Users, who pay a one-off establishment fee, can make repayments weekly, fortnightly, or monthly and must also pay a monthly account fee unless they have nothing owing.

Can I pay for surgery with a Personal Loan?

There are many banks and finance companies willing to lend money for people to pay for surgery in Australia.

On the positive side, personal loans are available for large amounts of money and can be paid over varying time periods (normally from one to 10 years) with flexible repayment options (weekly, fortnightly or monthly).

However, loans are never interest-free and interest rates vary wildly (currently from around 5 percent to 17 percent) depending on whether your loan is secured or not, your loan period, and other factors.

In addition, loan providers may also charge establishment fees, service fees, late payment fees and even early termination fees.

Can I pay for surgery with layby?

As you can see there are many credit options available to pay for surgery in Australia.

Unfortunately, none of them are ideal.

Despite the inevitable happiness that life-changing surgery can bring, the burden of having to pay for ‘a new nose’ or knee replacement for years afterwards is a painful side-effect.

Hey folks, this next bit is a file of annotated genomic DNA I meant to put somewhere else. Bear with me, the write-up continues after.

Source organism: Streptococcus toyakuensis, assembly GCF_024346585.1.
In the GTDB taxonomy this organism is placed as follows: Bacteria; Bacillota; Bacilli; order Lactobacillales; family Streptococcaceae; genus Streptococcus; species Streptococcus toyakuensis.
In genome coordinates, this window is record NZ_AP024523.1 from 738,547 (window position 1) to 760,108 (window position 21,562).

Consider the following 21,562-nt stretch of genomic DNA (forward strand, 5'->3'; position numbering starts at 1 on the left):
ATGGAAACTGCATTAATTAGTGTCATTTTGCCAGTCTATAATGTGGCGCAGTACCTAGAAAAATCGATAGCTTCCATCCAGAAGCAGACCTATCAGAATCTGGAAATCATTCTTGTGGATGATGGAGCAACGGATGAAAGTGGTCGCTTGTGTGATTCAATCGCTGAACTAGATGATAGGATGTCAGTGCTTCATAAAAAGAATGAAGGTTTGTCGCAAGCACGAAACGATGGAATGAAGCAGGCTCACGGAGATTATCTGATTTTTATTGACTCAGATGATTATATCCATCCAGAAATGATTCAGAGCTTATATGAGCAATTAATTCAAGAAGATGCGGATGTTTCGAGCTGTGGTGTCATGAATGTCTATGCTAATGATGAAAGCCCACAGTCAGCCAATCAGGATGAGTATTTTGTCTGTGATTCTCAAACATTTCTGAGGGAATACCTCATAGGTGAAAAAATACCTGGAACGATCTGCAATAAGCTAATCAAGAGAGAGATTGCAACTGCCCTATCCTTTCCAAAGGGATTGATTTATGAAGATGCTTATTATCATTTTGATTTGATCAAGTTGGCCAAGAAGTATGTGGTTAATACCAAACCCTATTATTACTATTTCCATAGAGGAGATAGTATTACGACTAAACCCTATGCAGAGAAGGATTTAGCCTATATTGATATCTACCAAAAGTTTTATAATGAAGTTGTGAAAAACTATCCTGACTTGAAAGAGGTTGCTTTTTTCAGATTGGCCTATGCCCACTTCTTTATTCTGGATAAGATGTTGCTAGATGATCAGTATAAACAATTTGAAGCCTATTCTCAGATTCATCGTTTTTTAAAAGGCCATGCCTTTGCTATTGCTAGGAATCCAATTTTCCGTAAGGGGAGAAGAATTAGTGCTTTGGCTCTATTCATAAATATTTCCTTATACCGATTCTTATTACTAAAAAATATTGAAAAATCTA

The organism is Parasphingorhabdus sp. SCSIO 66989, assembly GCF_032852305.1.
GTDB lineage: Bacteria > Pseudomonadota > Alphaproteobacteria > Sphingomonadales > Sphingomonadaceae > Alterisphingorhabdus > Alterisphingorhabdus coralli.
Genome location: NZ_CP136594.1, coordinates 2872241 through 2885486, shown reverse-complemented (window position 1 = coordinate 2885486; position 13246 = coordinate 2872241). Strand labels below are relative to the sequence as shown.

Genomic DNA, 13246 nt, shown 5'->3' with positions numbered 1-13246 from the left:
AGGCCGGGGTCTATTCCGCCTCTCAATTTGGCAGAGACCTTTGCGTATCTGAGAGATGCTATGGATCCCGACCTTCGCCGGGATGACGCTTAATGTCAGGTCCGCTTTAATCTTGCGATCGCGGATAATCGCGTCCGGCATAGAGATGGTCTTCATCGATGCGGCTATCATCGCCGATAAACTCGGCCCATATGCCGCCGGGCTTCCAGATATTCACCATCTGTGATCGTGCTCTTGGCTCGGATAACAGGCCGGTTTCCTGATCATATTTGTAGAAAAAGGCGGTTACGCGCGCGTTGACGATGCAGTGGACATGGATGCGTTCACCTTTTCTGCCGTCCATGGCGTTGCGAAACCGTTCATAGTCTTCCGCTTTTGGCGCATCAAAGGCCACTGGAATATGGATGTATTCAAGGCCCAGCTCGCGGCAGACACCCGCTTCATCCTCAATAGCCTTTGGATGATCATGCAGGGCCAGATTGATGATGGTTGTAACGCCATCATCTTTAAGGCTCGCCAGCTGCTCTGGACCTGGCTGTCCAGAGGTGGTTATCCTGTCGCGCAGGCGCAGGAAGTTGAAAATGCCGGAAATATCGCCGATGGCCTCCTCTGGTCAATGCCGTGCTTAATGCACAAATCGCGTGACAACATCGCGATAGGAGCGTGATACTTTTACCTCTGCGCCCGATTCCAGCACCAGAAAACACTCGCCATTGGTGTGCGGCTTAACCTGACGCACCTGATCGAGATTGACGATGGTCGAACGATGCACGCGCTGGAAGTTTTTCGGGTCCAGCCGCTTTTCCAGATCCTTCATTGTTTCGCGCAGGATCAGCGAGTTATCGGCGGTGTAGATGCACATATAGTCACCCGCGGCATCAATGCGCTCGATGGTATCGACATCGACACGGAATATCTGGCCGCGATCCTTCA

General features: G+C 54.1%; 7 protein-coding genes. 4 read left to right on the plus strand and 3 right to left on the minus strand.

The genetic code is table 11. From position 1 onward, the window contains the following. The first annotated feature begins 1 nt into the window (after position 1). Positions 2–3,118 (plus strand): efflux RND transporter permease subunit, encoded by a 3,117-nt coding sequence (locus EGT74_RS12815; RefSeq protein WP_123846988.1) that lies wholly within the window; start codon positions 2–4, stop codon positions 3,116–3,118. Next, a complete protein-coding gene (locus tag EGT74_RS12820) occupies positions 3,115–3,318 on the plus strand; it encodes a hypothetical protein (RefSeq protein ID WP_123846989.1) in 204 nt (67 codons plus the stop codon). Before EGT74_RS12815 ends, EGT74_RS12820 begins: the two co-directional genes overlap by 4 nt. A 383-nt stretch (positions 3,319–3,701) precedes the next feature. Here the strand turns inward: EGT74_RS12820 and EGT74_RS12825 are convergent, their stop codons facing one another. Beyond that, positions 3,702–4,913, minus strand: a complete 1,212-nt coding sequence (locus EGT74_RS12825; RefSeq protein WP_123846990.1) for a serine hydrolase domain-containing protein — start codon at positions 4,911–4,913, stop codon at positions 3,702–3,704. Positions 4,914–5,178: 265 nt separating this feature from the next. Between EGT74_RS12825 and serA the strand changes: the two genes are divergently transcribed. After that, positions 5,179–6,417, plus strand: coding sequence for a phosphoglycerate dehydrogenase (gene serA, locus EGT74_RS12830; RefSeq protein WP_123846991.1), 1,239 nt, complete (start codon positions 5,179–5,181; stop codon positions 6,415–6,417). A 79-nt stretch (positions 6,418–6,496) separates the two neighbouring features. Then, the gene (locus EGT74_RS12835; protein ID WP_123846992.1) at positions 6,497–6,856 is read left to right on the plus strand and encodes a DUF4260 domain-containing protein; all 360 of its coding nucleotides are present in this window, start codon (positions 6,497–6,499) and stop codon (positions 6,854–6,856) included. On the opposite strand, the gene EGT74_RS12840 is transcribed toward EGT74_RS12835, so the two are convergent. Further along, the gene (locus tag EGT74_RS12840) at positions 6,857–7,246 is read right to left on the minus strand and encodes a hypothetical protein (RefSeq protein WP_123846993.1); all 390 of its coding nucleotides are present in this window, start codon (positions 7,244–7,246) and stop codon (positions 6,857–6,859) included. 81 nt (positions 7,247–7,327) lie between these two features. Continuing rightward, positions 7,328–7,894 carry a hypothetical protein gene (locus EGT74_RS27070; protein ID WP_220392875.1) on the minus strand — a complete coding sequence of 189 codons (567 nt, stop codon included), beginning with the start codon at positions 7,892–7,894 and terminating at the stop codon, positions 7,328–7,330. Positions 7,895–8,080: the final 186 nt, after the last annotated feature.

Fortunately, there is a better option for those who haven’t got cash to pay upfront: Layby

Yes, Layby.

Layby Surgery offers patients the option of using one of Australia’s oldest and most trusted payment methods to pay for surgery UPFRONT.

That’s right. You can pay for your surgery week by week, or month by month – in the same way that your mum most likely paid for many Xmas gifts for you over the years or you may have paid for your first TV, holiday or sofa.

Layby Surgery was founded on the belief that life-changing surgery should be accessible to everyone and that no one should have to go into debt paying for it.

The company therefore offers patients the same benefits that ‘traditional’ layby services, which are still used in retail outlets across the country, offer shoppers – plus a few extras.

This means that you can now visit Layby Surgery to search for the surgery you want, choose a surgeon, estimate the total cost, and then calculate how long it will take you to pay it (weekly, fortnightly or monthly).

You can then confidently book a consultation with your surgeon and book your procedure date knowing that you will have one less worry on your big day – your surgery and all associated costs will be paid for before you have been wheeled into the operating theatre! 

Sources

https://www.servicesaustralia.gov.au/individuals/subjects/whats-covered-medicare/health-care-and-medicare#hospital
https://www.privatehealth.gov.au/
https://www.canstar.com.au/buy-now-pay-later
https://moneysmart.gov.au/credit-cards/credit-card-calculator,
https://www.choice.com.au/money/credit-cards-and-loans/credit-cards/articles/what-never-ending-credit-card-debt-is-doing-to-australians
https://www.canstar.com.au/personal-loans/pros-cons-of-personal-loans/